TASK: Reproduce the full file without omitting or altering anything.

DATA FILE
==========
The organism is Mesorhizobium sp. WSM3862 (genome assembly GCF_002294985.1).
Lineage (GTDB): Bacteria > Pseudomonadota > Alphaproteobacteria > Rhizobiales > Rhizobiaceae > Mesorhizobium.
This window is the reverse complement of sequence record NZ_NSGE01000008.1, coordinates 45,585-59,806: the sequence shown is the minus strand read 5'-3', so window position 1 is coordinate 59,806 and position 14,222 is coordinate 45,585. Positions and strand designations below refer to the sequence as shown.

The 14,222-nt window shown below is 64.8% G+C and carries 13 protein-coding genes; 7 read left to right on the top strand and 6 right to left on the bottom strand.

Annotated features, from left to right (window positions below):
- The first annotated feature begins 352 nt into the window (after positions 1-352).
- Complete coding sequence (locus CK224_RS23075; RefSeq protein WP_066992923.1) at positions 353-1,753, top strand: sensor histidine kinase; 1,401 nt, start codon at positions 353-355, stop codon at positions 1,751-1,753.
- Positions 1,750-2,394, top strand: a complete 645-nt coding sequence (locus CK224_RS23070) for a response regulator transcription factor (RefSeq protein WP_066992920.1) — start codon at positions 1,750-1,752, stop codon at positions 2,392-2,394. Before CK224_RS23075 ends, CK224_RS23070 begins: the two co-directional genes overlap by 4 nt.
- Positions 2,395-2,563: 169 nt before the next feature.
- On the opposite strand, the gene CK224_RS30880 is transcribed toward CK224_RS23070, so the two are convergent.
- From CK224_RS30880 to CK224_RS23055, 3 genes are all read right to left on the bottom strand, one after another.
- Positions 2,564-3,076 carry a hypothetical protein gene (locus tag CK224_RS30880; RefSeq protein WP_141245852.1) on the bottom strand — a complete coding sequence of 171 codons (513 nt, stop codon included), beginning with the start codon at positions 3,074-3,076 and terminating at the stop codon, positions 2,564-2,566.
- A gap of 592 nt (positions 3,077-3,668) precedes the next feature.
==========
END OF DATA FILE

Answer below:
The organism is Mesorhizobium sp. WSM3862 (genome assembly GCF_002294985.1).
Lineage (GTDB): Bacteria > Pseudomonadota > Alphaproteobacteria > Rhizobiales > Rhizobiaceae > Mesorhizobium.
This window is the reverse complement of sequence record NZ_NSGE01000008.1, coordinates 45,585-59,806: the sequence shown is the minus strand read 5'-3', so window position 1 is coordinate 59,806 and position 14,222 is coordinate 45,585. Positions and strand designations below refer to the sequence as shown.

The 14,222-nt window shown below is 64.8% G+C and carries 13 protein-coding genes; 7 read left to right on the top strand and 6 right to left on the bottom strand.

Annotated features, from left to right (window positions below):
- The first annotated feature begins 352 nt into the window (after positions 1-352).
- Complete coding sequence (locus CK224_RS23075; RefSeq protein WP_066992923.1) at positions 353-1,753, top strand: sensor histidine kinase; 1,401 nt, start codon at positions 353-355, stop codon at positions 1,751-1,753.
- Positions 1,750-2,394, top strand: a complete 645-nt coding sequence (locus CK224_RS23070) for a response regulator transcription factor (RefSeq protein WP_066992920.1) — start codon at positions 1,750-1,752, stop codon at positions 2,392-2,394. Before CK224_RS23075 ends, CK224_RS23070 begins: the two co-directional genes overlap by 4 nt.
- Positions 2,395-2,563: 169 nt before the next feature.
- On the opposite strand, the gene CK224_RS30880 is transcribed toward CK224_RS23070, so the two are convergent.
- From CK224_RS30880 to CK224_RS23055, 3 genes are all read right to left on the bottom strand, one after another.
- Positions 2,564-3,076 carry a hypothetical protein gene (locus tag CK224_RS30880; RefSeq protein WP_141245852.1) on the bottom strand — a complete coding sequence of 171 codons (513 nt, stop codon included), beginning with the start codon at positions 3,074-3,076 and terminating at the stop codon, positions 2,564-2,566.
- A gap of 592 nt (positions 3,077-3,668) precedes the next feature.